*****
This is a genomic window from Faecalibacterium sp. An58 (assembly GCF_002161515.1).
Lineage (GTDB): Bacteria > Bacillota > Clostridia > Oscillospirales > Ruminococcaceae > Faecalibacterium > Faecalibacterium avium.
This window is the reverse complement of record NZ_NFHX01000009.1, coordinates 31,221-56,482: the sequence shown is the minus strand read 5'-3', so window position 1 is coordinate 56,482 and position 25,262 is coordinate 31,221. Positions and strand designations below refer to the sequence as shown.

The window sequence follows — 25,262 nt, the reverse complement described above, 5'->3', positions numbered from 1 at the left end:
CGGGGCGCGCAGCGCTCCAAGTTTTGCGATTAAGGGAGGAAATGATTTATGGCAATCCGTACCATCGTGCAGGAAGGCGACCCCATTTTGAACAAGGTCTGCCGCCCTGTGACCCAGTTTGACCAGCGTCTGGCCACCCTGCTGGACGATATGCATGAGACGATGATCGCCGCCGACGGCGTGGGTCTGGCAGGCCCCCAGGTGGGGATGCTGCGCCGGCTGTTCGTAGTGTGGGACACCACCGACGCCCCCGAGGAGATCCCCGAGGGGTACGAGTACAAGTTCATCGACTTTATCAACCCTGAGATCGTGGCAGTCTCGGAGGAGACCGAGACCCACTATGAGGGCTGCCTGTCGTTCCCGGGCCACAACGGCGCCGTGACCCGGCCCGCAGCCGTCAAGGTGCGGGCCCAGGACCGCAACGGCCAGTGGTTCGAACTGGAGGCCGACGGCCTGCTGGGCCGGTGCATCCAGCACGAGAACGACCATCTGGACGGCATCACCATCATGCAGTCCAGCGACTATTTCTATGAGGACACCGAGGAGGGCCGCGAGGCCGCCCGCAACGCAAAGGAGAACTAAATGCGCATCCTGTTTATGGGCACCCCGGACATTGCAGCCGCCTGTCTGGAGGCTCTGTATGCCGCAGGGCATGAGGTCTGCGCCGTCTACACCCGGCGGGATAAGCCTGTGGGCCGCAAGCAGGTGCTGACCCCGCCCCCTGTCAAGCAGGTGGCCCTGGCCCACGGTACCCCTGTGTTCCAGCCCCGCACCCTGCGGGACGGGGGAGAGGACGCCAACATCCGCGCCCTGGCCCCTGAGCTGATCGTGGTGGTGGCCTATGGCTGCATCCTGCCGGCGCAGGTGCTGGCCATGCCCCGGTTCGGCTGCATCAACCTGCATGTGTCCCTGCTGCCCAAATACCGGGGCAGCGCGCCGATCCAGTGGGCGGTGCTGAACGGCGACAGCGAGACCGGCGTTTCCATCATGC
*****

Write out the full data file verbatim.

This is a genomic window from Faecalibacterium sp. An58 (assembly GCF_002161515.1).
Lineage (GTDB): Bacteria > Bacillota > Clostridia > Oscillospirales > Ruminococcaceae > Faecalibacterium > Faecalibacterium avium.
This window is the reverse complement of record NZ_NFHX01000009.1, coordinates 31,221-56,482: the sequence shown is the minus strand read 5'-3', so window position 1 is coordinate 56,482 and position 25,262 is coordinate 31,221. Positions and strand designations below refer to the sequence as shown.

The window sequence follows — 25,262 nt, the reverse complement described above, 5'->3', positions numbered from 1 at the left end:
CGGGGCGCGCAGCGCTCCAAGTTTTGCGATTAAGGGAGGAAATGATTTATGGCAATCCGTACCATCGTGCAGGAAGGCGACCCCATTTTGAACAAGGTCTGCCGCCCTGTGACCCAGTTTGACCAGCGTCTGGCCACCCTGCTGGACGATATGCATGAGACGATGATCGCCGCCGACGGCGTGGGTCTGGCAGGCCCCCAGGTGGGGATGCTGCGCCGGCTGTTCGTAGTGTGGGACACCACCGACGCCCCCGAGGAGATCCCCGAGGGGTACGAGTACAAGTTCATCGACTTTATCAACCCTGAGATCGTGGCAGTCTCGGAGGAGACCGAGACCCACTATGAGGGCTGCCTGTCGTTCCCGGGCCACAACGGCGCCGTGACCCGGCCCGCAGCCGTCAAGGTGCGGGCCCAGGACCGCAACGGCCAGTGGTTCGAACTGGAGGCCGACGGCCTGCTGGGCCGGTGCATCCAGCACGAGAACGACCATCTGGACGGCATCACCATCATGCAGTCCAGCGACTATTTCTATGAGGACACCGAGGAGGGCCGCGAGGCCGCCCGCAACGCAAAGGAGAACTAAATGCGCATCCTGTTTATGGGCACCCCGGACATTGCAGCCGCCTGTCTGGAGGCTCTGTATGCCGCAGGGCATGAGGTCTGCGCCGTCTACACCCGGCGGGATAAGCCTGTGGGCCGCAAGCAGGTGCTGACCCCGCCCCCTGTCAAGCAGGTGGCCCTGGCCCACGGTACCCCTGTGTTCCAGCCCCGCACCCTGCGGGACGGGGGAGAGGACGCCAACATCCGCGCCCTGGCCCCTGAGCTGATCGTGGTGGTGGCCTATGGCTGCATCCTGCCGGCGCAGGTGCTGGCCATGCCCCGGTTCGGCTGCATCAACCTGCATGTGTCCCTGCTGCCCAAATACCGGGGCAGCGCGCCGATCCAGTGGGCGGTGCTGAACGGCGACAGCGAGACCGGCGTTTCCATCATGC